FIG. 6 is front elevational view of a spring clip according to the present invention.
FIG. 7 is a perspective view of a partially installed spring clip according to the present invention.
FIG. 8 is a side elevational view of a spring clip according to the present invention.
Referring now to FIG. 1, an electronics module 10 is shown having a spring clip 12 installed in a heat sink housing 16 of the electronics module 10. Heat sink housing 16 has four exterior walls, 20, 22, 24 and 26, a top plate 27 and a bottom plate 29 which combine to create the sealed module 10 housing a plurality of electrical components 28 connected to a circuit board 33, which in turn is connected to an input/output port 14. The circuit board 33 is disposed generally parallel to the bottom plate 29 and adjacent to the exterior walls 20, 22, 24 and 26 of the housing 16. The heat sink housing 16 is constructed of a heat conductive material such as cast aluminum. The heat sink housing 16 includes pockets 30 and 31 located at opposite ends of the wall 22, and a vertical rib 32 substantially midway between the pockets 30 and 31 for receiving and retaining spring clip 12.
As can be seen in FIGS. 2 and 3, the pockets 30, 31 include an inner shoulder 34, an outer shoulder 36, and an intermediate wall 38 between the shoulders. The entrance to the pocket may be chamfered, and the intermediate wall 38 may have a 2-5 degree draft toward the opposite pocket from the top to its bottom surface 40. The depth of the pockets 30 and 31 is sufficient to prevent the spring clip 12 from bottoming in the pockets 30 and 31, thereby allowing the rib 32 to control the insertion depth. The pockets 30 and 31 require no finish machining and can be left in an as-cast state.
As can be seen from FIG. 4, the spring clip 12 includes an elongated planar body 42 having a longitudinal axis, a right end 44 and left end 46, an intermediate portion 48, and a reinforcing groove 50 extending from the right end 44 to the left end 46, parallel to the longitudinal axis of the body. The depth of groove 50 is substantially equal to the metal thickness of the spring clip 12. The elongated planar body 42 further includes an inner edge 52 adjacent to the interior of the module 10, and an outer edge 54 adjacent to an exterior wall of the housing 16. The inner edge 52 and the outer edge 54 are aligned parallel to the longitudinal axis of the elongated planar body 42. A tab 60 is disposed on the outer edge 54 of the elongated planar body 42.
The spring clip 12 of the present invention is typically formed from a metal blank in a stamping operation. However, the present invention contemplates that a spring clip may be formed from a variety of resilient materials including plastics through an injection molding process.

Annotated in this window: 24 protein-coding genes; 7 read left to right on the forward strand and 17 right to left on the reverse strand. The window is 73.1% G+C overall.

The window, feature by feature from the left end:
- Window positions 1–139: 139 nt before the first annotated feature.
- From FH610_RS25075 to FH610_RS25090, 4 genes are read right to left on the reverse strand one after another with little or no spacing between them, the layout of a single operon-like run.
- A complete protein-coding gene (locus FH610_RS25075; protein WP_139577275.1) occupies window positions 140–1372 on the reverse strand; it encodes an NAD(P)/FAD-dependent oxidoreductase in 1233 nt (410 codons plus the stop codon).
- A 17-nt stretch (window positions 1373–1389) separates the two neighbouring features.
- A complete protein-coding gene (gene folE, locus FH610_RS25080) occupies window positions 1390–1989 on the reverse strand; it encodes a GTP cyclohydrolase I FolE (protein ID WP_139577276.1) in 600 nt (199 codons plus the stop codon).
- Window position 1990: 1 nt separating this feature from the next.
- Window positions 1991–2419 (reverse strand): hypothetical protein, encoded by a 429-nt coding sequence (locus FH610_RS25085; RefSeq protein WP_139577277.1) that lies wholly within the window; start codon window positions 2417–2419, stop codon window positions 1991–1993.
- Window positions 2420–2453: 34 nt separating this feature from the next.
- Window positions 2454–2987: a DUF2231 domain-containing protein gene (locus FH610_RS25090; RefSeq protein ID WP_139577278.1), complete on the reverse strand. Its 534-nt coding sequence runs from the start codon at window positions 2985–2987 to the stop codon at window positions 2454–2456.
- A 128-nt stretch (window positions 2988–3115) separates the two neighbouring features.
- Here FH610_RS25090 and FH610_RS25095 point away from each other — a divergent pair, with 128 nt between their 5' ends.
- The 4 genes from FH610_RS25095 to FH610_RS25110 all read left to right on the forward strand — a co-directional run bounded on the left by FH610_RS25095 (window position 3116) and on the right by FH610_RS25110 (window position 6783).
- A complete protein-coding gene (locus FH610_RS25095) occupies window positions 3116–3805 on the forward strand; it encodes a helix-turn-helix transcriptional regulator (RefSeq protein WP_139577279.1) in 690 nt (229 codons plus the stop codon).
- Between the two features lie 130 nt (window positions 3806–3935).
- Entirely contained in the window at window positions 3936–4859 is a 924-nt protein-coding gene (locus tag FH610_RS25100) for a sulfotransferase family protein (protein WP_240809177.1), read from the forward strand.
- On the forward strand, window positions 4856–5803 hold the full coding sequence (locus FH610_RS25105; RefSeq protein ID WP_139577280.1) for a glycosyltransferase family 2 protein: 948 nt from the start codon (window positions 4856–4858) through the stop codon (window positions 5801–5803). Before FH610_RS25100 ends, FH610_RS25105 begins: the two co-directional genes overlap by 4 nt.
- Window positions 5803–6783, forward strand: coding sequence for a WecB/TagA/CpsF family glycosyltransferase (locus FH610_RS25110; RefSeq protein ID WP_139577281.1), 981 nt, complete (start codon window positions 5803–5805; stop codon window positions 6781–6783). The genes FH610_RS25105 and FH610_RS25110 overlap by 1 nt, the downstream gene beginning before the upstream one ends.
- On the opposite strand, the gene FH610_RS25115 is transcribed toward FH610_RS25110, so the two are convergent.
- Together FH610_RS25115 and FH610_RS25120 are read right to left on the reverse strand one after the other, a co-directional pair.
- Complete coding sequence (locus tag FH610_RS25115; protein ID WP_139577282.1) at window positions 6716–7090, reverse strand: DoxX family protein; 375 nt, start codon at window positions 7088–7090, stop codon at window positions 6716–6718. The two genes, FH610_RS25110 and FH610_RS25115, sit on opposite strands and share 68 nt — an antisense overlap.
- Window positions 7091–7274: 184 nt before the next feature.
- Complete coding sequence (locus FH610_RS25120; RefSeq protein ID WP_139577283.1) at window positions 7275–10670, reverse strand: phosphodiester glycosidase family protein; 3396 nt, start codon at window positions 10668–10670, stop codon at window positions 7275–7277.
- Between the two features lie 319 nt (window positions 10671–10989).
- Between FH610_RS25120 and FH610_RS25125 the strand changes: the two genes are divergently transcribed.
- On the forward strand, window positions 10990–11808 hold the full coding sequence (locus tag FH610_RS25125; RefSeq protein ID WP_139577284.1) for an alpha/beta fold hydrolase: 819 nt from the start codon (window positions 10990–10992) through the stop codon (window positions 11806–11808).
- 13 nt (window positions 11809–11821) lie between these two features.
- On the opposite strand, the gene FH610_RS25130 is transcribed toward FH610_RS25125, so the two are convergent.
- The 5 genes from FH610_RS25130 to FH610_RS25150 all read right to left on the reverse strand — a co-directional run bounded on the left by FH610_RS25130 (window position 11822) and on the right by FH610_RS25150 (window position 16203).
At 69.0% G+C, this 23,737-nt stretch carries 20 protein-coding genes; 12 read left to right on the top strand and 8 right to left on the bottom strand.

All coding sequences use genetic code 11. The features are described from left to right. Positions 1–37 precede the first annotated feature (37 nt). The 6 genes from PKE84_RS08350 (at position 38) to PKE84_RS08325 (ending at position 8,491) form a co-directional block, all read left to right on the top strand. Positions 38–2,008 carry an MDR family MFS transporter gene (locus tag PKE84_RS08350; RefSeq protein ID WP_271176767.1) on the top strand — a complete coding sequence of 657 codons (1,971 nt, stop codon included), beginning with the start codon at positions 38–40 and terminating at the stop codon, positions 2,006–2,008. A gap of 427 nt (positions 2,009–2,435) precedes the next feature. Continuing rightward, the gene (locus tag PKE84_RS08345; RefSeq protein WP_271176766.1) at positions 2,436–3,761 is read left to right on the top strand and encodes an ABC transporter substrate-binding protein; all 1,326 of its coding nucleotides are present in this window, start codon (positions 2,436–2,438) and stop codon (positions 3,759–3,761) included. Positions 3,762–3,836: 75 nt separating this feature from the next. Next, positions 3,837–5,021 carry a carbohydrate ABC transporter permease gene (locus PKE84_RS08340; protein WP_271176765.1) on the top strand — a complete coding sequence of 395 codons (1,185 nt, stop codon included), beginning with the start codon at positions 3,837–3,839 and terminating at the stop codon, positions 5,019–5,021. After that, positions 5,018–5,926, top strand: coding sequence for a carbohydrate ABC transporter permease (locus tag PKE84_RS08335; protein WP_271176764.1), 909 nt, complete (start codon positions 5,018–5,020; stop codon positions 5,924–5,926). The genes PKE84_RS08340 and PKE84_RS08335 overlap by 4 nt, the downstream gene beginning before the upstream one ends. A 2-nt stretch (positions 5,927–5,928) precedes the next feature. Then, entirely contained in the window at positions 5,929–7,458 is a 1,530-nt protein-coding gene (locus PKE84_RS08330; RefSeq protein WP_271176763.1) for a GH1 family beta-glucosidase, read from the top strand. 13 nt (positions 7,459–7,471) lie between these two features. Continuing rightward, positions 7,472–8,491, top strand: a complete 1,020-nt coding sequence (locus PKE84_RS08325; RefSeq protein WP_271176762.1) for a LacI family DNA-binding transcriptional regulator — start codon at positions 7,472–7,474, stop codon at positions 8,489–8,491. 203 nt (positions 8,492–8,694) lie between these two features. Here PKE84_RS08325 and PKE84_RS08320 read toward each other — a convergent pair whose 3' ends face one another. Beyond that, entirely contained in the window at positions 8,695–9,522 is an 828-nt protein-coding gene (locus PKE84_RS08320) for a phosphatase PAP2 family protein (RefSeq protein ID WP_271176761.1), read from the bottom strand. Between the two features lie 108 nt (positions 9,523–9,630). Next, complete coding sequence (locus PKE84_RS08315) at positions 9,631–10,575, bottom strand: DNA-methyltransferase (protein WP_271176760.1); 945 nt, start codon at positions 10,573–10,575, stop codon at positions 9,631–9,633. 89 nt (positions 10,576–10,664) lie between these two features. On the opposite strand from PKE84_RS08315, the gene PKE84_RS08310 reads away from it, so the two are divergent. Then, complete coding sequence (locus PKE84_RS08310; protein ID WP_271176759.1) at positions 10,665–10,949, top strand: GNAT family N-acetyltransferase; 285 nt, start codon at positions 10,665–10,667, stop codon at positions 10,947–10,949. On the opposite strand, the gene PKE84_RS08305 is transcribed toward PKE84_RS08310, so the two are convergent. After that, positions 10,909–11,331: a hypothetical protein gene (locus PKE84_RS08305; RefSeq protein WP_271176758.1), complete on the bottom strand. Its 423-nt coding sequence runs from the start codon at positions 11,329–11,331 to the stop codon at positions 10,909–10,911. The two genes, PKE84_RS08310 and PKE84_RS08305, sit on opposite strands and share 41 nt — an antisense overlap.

Referring now to FIG. 5, the spring clip 12 incorporates a double cantilever design to reduce the variation in effective spring force for urging the electrical component 28 onto heat sink 16. The first cantilever of the double cantilever design consists of a first elongated member 64 depending downward from the inner edge 52 of the elongated planar body 42. The first end 66 of the first elongated member 64 terminates at a u-shaped junction 68. The second cantilever consists of a second elongated member 70 which extends upward from the u-shaped junction 68 toward the outside edge 54 of the elongated planar body 42 and terminates at a contact surface 72. The contact surface 72 may be located substantially midway between the u-shaped junction 68 and the outside edge 54. Preferably, a terminal portion 74 of the second elongated member 70 is rolled back toward the first elongated member, away from said electronic component 28 to provide a smooth contact surface 72.
As illustrated in FIG. 6, the preferred embodiment includes four first elongated members 64, each having a width greater near the elongated body 42 (x) than near the u-shaped junction 68 (x'). The preferred embodiment also includes four u-shaped junction 68 and four second elongate members 70, each having a width greater neart the u-shaped junction 68 than at the contact surface 72. Designs having multiple first elongated members 64 may also include an equalizer bar 76 interconnecting the first ends 66 of two adjacent first elongated members 64. As an alternative to using an equalizer bar 76, a bridge 78 may interconnect two first elongated members 64 along the inner edge 52 of the elongated planar body 42. It should be obvious to those skilled in the art that combining an equalizer bar 76 and a bridge 78 will obtain even greater increases of torsional rigidity of the spring clip 12.